On the LAPL Record page* for that pic of the Temple Block I posted yesterday, I noted that in the Summary, it says, "On the left is the United States Hotel." Initially, I dismissed this as an inaccuracy, as the building shown at the SE corner of Main and Market there (with the tall flag pole in front) is clearly NOT the U.S. Hotel I am familiar with.

http://i699.photobucket.com/albums/v...t/00014021.jpg
LAPL

However, I distinctly recall that the Nuestro Pueblo column of April 27, 1939, which lamented the razing of the hotel, said it was built "before the Civil War." Yet, photos of the ornate Victorian structure I know as the U.S. Hotel clearly show the year "1886" on the front as the date of its erection. This apparent inconsistency has always bugged me.

http://i699.photobucket.com/albums/v...t/00056879.jpg
LAPL/Herald-Examiner Collection

Now, I think the LAPL Record page was correct, after all – that the building shown at Main and Market in the first photo is, in fact, the original United States Hotel. (I wish I could see the signage clearer, so I could be 100% certain.) If it is, that would be an exciting revelation to me! (Heh, I'm weird, go fig.) ^^ Anyway, I know there had to be a United States Hotel at least as early as 1863, as it is mentioned in the obituary of Louis Mesmer, who apparently bought the hotel in that year (and whose name appears on the facade of the 1886 structure). So I guess that really is the original U.S. Hotel in the older photo. Yay!

I'm also now curious if descendants of Louis Mesmer were somehow connected with the Mesmer City mentioned in this post. (Mesmer's not a very common surname, you have to admit.) Who knows? I sure don't.

*(A shame we apparently can't link to those LAPL Record pages directly.)

-Scott

Adding to the confusion or maybe clarifying the issue, I have been doing some research on Griffith J. Griffith who donated Griffith Park and the Observatory to the City of Los Angeles. Griffith was married to Louis Mesmer's daughter Christina (Tina). That is until he tried to kill her, but that's a different post.

Tina's brother Joseph Mesmer owned The Queen Shoe Store (1878-1896) in the U.S. Hotel Bldg. Since 1878 was the year he opened, it would have been in the old U.S. Hotel location. I found this fun little first-person remembrance of 19th century Los Angeles at:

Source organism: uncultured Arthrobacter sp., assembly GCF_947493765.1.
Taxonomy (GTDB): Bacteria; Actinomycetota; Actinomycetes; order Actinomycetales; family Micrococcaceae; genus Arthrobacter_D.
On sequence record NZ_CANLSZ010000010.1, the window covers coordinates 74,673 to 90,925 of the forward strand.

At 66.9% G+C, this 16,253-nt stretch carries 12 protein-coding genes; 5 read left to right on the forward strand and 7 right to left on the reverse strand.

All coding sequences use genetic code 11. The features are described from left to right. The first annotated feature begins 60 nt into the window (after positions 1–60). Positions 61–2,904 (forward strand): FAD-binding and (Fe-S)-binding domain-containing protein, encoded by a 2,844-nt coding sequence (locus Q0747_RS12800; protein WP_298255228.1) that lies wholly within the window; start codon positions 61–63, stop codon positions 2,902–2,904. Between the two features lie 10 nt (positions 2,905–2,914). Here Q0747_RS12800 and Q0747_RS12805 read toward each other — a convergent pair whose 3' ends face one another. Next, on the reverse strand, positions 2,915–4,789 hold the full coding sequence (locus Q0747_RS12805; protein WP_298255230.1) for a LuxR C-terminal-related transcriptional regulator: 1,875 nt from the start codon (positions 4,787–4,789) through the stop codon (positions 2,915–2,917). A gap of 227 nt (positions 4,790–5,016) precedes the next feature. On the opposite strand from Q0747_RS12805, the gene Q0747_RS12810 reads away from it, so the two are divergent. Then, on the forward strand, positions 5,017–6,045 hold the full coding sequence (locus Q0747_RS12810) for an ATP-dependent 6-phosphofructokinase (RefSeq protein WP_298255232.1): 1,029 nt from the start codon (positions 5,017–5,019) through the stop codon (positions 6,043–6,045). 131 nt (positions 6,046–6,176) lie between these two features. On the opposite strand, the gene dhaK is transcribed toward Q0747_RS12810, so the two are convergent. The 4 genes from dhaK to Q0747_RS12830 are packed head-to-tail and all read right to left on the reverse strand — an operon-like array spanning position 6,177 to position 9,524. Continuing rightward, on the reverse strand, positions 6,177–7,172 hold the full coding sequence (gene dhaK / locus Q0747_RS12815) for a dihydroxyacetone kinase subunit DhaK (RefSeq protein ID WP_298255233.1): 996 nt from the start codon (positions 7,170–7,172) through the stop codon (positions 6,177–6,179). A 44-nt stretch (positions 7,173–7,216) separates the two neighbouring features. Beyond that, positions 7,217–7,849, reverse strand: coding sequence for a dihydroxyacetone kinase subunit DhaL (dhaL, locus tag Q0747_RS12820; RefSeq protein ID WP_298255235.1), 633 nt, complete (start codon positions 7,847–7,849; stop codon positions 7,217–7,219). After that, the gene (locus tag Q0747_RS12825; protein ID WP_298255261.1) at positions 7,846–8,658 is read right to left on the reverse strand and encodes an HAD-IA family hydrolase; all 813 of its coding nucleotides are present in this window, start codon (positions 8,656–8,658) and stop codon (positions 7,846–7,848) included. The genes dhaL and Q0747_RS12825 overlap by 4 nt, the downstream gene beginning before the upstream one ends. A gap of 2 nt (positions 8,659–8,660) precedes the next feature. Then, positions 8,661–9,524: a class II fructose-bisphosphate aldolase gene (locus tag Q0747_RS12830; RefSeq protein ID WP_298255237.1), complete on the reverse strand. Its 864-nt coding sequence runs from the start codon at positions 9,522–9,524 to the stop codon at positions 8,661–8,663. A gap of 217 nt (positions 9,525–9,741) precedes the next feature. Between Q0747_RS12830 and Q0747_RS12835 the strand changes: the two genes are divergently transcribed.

http://home.earthlink.net/~nholdened...alk_around.htm

Information that I am still trying to ascertain is a. did Joe or his father build the newer U.S. Hotel in 1886 and what, if anything, did this branch of the Mesmer family have to do with Mesmer City?

One article on Tina that I came across, stated that she and her father were two of the largest landowners in the L.A. area, so it is quite possible that they or direct descendants were involved in the proposed development.

cleats Aug 29, 2011 6:29 PM

Mesmer
 
Information that I am still trying to ascertain is a. did Joe or his father build the newer U.S. Hotel in 1886 and what, if anything, did this branch of the Mesmer family have to do with Mesmer City?

Don't know about the U.S. Hotel but it appears on a map from 1894 by B.W. Pierce you can see on Library of Congress website http://memory.loc.gov/cgi-bin/query/.../~ammem_oHvy::

About Mesmer City:

"The land was originally owned by Joseph Mesmer, son of pioneer Louis, a Frenchman who made his fortune in early bakeries and hotels in the city. Joseph continued his father’s success and eventually purchased the tracts where the street and city took his name."

Fab Fifties Fan Aug 29, 2011 6:52 PM

Quote:

Originally Posted by cleats (Post 5394427)
Information that I am still trying to ascertain is a. did Joe or his father build the newer U.S. Hotel in 1886 and what, if anything, did this branch of the Mesmer family have to do with Mesmer City?

Don't know about the U.S. Hotel but it appears on a map from 1894 by B.W. Pierce you can see on Library of Congress website http://memory.loc.gov/cgi-bin/query/.../~ammem_oHvy::

About Mesmer City:

"The land was originally owned by Joseph Mesmer, son of pioneer Louis, a Frenchman who made his fortune in early bakeries and hotels in the city. Joseph continued his father’s success and eventually purchased the tracts where the street and city took his name."

Thanks Cleats! May I ask where you found that last last great bit of info?

Fab Fifties Fan Aug 30, 2011 1:56 AM

Chinatown
 
Went to lunch today with the Entertainment Editor from the publication where I work. He told me that one of the major studios is in preliminary discussion for a remake of Chinatown.